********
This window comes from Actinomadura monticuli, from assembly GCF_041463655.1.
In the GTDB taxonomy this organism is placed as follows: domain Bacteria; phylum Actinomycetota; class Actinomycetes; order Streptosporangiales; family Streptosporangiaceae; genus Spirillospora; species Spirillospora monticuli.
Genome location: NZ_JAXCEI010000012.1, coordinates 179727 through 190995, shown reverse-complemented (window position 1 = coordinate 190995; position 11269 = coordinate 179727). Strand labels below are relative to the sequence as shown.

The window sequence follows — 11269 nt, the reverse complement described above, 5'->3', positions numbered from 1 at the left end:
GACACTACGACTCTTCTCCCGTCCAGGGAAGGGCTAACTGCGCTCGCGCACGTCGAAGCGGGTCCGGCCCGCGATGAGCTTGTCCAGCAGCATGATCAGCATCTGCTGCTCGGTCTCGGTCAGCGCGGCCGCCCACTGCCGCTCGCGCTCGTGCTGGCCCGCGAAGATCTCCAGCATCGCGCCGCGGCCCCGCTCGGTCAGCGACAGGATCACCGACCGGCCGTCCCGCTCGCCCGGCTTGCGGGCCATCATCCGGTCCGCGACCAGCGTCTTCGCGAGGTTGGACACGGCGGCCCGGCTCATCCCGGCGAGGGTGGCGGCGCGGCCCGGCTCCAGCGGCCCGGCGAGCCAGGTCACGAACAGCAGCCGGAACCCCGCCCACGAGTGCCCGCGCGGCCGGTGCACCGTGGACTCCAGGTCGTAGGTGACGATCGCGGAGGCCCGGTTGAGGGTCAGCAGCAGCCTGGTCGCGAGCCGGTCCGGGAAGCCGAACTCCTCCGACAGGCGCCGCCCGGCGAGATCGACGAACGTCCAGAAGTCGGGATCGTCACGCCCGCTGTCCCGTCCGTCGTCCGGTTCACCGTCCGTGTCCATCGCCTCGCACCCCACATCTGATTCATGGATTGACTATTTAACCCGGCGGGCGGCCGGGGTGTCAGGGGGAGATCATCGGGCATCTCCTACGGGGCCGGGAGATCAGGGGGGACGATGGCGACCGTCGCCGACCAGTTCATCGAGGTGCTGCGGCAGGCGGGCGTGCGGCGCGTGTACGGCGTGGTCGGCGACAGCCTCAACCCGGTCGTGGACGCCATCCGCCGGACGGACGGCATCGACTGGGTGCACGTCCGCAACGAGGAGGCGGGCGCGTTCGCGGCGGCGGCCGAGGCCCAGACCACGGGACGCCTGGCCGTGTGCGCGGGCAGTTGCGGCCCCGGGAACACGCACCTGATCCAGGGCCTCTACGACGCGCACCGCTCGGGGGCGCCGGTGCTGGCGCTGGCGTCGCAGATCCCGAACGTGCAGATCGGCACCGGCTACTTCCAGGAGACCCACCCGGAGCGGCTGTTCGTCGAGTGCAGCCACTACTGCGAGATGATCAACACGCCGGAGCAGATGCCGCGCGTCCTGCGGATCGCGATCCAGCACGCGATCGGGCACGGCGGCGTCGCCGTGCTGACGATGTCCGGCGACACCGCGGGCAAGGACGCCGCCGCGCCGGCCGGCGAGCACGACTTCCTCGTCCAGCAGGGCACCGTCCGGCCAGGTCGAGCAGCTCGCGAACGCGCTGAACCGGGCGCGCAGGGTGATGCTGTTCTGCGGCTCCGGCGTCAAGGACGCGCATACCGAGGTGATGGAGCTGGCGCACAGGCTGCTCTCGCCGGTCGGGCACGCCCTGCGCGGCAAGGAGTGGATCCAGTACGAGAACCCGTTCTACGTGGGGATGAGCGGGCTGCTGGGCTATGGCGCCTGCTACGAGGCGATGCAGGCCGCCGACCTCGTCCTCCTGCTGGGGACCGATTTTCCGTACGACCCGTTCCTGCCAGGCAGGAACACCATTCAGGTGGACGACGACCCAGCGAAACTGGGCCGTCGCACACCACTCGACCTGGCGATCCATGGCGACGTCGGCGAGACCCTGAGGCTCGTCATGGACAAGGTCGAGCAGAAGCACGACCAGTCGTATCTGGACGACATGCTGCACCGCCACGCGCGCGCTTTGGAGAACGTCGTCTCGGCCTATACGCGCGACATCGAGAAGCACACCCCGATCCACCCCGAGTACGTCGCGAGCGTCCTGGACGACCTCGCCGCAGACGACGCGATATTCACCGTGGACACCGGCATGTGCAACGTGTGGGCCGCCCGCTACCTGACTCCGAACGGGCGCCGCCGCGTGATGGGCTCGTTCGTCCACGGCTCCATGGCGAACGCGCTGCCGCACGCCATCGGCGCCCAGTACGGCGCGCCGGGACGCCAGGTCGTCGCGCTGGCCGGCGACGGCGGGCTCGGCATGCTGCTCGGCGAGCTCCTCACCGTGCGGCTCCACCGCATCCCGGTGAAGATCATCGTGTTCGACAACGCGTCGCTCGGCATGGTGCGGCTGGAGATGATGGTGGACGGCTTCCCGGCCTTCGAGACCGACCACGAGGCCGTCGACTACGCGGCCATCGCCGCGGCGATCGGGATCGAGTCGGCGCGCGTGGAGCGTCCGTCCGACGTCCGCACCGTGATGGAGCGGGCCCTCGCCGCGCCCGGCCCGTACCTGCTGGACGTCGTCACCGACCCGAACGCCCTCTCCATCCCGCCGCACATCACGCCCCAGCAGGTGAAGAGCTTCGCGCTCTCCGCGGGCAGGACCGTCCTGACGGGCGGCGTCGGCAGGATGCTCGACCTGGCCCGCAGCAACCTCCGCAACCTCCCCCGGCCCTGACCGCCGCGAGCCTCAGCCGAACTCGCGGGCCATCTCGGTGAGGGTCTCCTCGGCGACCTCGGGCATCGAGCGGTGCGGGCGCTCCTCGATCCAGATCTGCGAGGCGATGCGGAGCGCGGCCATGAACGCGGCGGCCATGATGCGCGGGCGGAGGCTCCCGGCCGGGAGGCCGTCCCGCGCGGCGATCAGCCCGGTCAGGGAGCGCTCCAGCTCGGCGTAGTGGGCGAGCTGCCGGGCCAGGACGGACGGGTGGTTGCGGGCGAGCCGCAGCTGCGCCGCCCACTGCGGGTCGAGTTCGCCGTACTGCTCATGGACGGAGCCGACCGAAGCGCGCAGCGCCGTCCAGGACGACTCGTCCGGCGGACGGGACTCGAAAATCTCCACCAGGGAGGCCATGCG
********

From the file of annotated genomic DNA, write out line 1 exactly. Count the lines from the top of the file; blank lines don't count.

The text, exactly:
This window comes from Actinomadura monticuli, from assembly GCF_041463655.1.